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RE: `pop-up-frames' and binding/setting user options [was: Documenting b

From: Drew Adams
Subject: RE: `pop-up-frames' and binding/setting user options [was: Documenting buffer display]
Date: Mon, 22 Oct 2018 07:16:08 -0700 (PDT)

>  > And BTW, it makes perfect sense for a command
>  > that acts just like an other-window command, but
>  > uses other-frame instead of other-window, to
>  > bind `pop-up-frames'.
>  >
>  > That's precisely the meaning of `pop-up-frames':
>  > make other-window commands use other-frame.
> No.  The call to that command might conflict with the user's intention
> to usually pop up a new frame for most buffers but to not pop up a new
> frame for some _specific buffer_ whose name is specified in
> 'display-buffer-alist'.  The binding of 'pop-up-frames' might defeat
> precisely that latter intention (even if we do our best to avoid it).

Users can do lots of things that conflict with each other.

The point here is that it is a _user_ choice to use the
command.  If the command doc makes clear what its behavior
is then I see no problem.  Any user who does _not_ want
a command that overrides particular user settings should
simply not use that command.

And it is pretty easy for a user to writer her own such
commands.  It is especially easy to write a command that
provides non-nil `pop-up-frames' behavior.

Granted, it is a bit more difficult to write a command
that does that using `display-buffer-alist', and even
more difficult to write a command that provides
`pop-up-frames'-like behavior except for particular
buffers.  In such cases users can have recourse to

But for the simple case, `pop-up-frames' is handy.
That's the point of it.
>  > We create user options for user convenience.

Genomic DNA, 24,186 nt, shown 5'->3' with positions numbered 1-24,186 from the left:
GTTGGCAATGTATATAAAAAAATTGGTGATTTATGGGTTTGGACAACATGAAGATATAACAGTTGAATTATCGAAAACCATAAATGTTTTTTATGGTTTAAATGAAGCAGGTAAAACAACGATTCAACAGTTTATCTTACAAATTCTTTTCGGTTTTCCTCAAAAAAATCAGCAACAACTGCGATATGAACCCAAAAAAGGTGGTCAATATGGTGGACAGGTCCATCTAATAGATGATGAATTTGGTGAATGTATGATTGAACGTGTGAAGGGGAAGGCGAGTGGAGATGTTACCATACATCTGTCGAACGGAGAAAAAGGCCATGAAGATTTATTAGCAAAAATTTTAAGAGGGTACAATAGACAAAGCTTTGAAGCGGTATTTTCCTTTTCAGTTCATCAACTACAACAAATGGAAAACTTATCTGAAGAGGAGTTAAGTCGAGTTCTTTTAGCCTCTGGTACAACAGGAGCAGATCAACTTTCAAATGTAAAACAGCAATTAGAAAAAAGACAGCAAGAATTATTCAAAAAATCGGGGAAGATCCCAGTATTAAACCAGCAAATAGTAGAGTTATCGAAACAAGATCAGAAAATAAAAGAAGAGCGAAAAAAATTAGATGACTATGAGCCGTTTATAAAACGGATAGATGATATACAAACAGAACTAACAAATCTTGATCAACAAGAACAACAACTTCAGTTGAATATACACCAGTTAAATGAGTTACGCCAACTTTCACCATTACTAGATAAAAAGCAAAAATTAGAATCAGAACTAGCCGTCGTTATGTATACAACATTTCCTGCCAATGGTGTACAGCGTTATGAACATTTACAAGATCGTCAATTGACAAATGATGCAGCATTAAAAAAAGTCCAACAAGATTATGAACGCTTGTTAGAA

>  > They are not something that should limit users.
> Overriding the customization of 'display-buffer-alist'
> does limit the user.

A command that the user does not invoke does not override
anything.  She decides whether to invoke it.

>  > Did anyone tell programmers that they must always
>  > bind a variable instead of passing an argument to
>  > a function?  I don't think so.
> On the contrary we tell programmers to not bind a variable
> and always pass an argument instead.

I don't.  I don't tell them to do any such thing _always_.

Telling people that is black-&-white, and misleading.
Emacs Lisp has dynamic binding (as well as lexical
binding) for a reason.  It's not C, and it's not Scheme.

Not to mention that you cannot "always pass an argument"
instead.  Not without recoding the world, at least.  See
RMS's article for good, simple examples.

Emacs Lisp is for Emacs - an interactive program.  Sure,
all of the advantages of lexical scoping are nice, but
performance, for example, is in many instances not as
important for Emacs as for other programming contexts.
Optimization is, for Emacs, a nice-to-have, in general.

Likewise, the better ability to reason about program
behavior that lexical scoping brings.  Likewise, the
reduced funarg problems.

But (1) we have lexical scoping now (and I, for one,